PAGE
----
Juanes, the Colombian rocker, held a concert for peace in Cuba. The ousted president of Honduras, Manuel Zelaya, is now holed up in the Brazilian embassy basically a hostage in his own country after he was ousted in a coup. And the president of Brazil, Luiz Inacio Lula da Silva, said his country needs the 2016 Olympics more than any other country.
These are just some of the interesting headlines coming out of Latin America in the past week.
By some estimates more than one million people turned up in Revolution Plaza to hear Juanes' "Peace Without Borders" concert Sunday. Some say it was the biggest gathering in Cuba since Pope John Paul II visited the island in 1998.
Is Juanes following in the footsteps of rockers like Bono using his celebrity platform to engage in political activism?
Well not quite. Juanes isn't calling for greater freedom in Cuba and in fact most conservative Cubans and Cuban-Americans still support a blockade of Cuba.
In fact, Juanes received death threats on his Twitter account for organizing the concert.
His message wasn't overtly political in any way.
"For me, to see more than a million people experiencing happiness, love and peace is incredibly powerful, because what happens in politics is people become divided," Juanes told AP Television News. "With music we are all the same ... music is for everybody."
I don't know that this concert will change anything in the political landscape in Cuba. But from this video it sure looked like it was a lot of fun.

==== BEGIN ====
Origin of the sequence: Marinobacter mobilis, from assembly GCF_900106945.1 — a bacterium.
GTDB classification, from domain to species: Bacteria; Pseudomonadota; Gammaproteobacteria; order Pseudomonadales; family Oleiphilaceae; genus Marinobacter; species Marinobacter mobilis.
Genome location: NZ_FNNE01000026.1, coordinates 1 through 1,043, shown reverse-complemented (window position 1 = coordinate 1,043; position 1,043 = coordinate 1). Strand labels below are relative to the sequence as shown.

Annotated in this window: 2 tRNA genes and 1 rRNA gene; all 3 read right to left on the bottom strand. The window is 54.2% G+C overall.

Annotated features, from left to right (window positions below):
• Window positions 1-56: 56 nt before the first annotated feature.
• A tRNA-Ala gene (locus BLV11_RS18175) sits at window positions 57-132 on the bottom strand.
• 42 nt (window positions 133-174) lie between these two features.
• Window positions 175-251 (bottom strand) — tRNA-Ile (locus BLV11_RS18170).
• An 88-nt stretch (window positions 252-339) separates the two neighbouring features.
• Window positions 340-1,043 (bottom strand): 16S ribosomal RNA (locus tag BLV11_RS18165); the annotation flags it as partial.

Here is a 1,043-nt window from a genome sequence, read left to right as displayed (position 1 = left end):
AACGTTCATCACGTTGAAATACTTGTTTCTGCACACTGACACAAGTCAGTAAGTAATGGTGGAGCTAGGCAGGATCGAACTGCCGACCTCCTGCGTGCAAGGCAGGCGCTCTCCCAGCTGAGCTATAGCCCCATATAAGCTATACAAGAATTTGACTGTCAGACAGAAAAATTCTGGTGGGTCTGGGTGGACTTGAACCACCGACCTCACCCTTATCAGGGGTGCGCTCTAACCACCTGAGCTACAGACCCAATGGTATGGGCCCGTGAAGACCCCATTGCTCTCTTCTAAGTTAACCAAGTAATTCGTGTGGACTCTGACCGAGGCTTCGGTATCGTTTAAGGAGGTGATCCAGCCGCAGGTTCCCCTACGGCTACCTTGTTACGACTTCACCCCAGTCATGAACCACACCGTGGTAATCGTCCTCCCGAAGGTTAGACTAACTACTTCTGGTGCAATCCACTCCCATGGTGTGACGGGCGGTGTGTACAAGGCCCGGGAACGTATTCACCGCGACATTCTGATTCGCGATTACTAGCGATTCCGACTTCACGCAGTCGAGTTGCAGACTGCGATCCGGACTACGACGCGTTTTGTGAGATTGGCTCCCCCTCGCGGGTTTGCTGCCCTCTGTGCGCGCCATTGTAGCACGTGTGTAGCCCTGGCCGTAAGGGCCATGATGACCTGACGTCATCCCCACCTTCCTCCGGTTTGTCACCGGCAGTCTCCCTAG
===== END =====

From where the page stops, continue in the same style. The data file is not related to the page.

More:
Meanwhile in Honduras, former President Manuel Zelaya sneaked back into his country Monday after being deposed in late June. This caused the interim government to impose a curfew and life is tense on the streets of that country's capital of Tegucigalpa. Police threw tear gas at Zelaya supporters Wednesday morning.
The current Honduran government says Brazil is violating international law.
But Brazilian Foreign Minister Celso Amorin warned,"If something happens to Zelaya or our embassy it would be a violation of international law." Under international law people cannot be arrested inside diplomatic missions.
It's a tense standoff and who knows how it will end.
Finally, Brazil is making its case for hosting the 2016 Olympics and this country may pose the biggest threat to Chicago winning the bid to host the games.
"For others it would be just another Olympics, but for Brazil it would be something to raise the self-esteem of the people," President da Silva was quoted in an Associated Press story. "No other city needs to host an Olympics. Brazil needs it."
Brazil has many favelas or slums that are rife with poverty and this raises concerns about crime during the Olympics. But da Silva defended his country.
"Do only rich countries have the right to host the Olympics?" he asked.
If Chicago doesn't win, then I hope the Olympics will be in Brazil. It would be the first country in South America to host an Olympics.
We will soon find out.